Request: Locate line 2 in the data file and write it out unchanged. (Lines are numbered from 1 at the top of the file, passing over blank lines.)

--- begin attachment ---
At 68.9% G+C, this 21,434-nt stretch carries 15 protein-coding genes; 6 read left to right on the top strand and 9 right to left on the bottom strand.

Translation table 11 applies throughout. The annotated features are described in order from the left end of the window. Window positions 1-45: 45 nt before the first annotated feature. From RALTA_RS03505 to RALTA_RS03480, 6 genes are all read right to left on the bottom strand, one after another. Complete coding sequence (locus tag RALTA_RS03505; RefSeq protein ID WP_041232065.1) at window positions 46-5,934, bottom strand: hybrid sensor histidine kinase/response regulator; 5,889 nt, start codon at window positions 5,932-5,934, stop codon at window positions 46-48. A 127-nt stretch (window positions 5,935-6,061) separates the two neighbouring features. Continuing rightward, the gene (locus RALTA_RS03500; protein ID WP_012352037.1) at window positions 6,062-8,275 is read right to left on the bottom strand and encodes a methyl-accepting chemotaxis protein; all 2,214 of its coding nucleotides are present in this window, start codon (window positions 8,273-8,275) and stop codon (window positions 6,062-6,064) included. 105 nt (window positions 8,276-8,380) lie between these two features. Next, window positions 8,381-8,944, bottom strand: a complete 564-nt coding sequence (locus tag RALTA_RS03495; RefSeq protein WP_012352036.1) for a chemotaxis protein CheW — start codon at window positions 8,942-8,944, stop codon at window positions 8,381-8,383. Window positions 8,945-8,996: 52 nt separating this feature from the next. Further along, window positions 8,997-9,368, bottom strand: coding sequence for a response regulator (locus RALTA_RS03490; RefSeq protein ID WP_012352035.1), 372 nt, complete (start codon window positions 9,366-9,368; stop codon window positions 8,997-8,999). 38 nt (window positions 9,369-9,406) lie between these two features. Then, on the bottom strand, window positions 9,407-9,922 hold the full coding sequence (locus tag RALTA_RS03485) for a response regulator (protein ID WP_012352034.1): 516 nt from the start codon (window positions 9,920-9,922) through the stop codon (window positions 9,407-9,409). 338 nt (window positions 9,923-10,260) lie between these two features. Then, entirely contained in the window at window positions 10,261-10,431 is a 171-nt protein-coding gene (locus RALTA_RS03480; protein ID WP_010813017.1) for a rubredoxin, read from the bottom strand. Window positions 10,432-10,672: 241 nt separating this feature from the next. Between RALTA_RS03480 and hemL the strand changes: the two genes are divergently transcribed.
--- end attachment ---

Translation table 11 applies throughout. The annotated features are described in order from the left end of the window. Window positions 1-45: 45 nt before the first annotated feature. From RALTA_RS03505 to RALTA_RS03480, 6 genes are all read right to left on the bottom strand, one after another. Complete coding sequence (locus tag RALTA_RS03505; RefSeq protein ID WP_041232065.1) at window positions 46-5,934, bottom strand: hybrid sensor histidine kinase/response regulator; 5,889 nt, start codon at window positions 5,932-5,934, stop codon at window positions 46-48. A 127-nt stretch (window positions 5,935-6,061) separates the two neighbouring features. Continuing rightward, the gene (locus RALTA_RS03500; protein ID WP_012352037.1) at window positions 6,062-8,275 is read right to left on the bottom strand and encodes a methyl-accepting chemotaxis protein; all 2,214 of its coding nucleotides are present in this window, start codon (window positions 8,273-8,275) and stop codon (window positions 6,062-6,064) included. 105 nt (window positions 8,276-8,380) lie between these two features. Next, window positions 8,381-8,944, bottom strand: a complete 564-nt coding sequence (locus tag RALTA_RS03495; RefSeq protein WP_012352036.1) for a chemotaxis protein CheW — start codon at window positions 8,942-8,944, stop codon at window positions 8,381-8,383. Window positions 8,945-8,996: 52 nt separating this feature from the next. Further along, window positions 8,997-9,368, bottom strand: coding sequence for a response regulator (locus RALTA_RS03490; RefSeq protein ID WP_012352035.1), 372 nt, complete (start codon window positions 9,366-9,368; stop codon window positions 8,997-8,999). 38 nt (window positions 9,369-9,406) lie between these two features. Then, on the bottom strand, window positions 9,407-9,922 hold the full coding sequence (locus tag RALTA_RS03485) for a response regulator (protein ID WP_012352034.1): 516 nt from the start codon (window positions 9,920-9,922) through the stop codon (window positions 9,407-9,409). 338 nt (window positions 9,923-10,260) lie between these two features. Then, entirely contained in the window at window positions 10,261-10,431 is a 171-nt protein-coding gene (locus RALTA_RS03480; protein ID WP_010813017.1) for a rubredoxin, read from the bottom strand. Window positions 10,432-10,672: 241 nt separating this feature from the next. Between RALTA_RS03480 and hemL the strand changes: the two genes are divergently transcribed.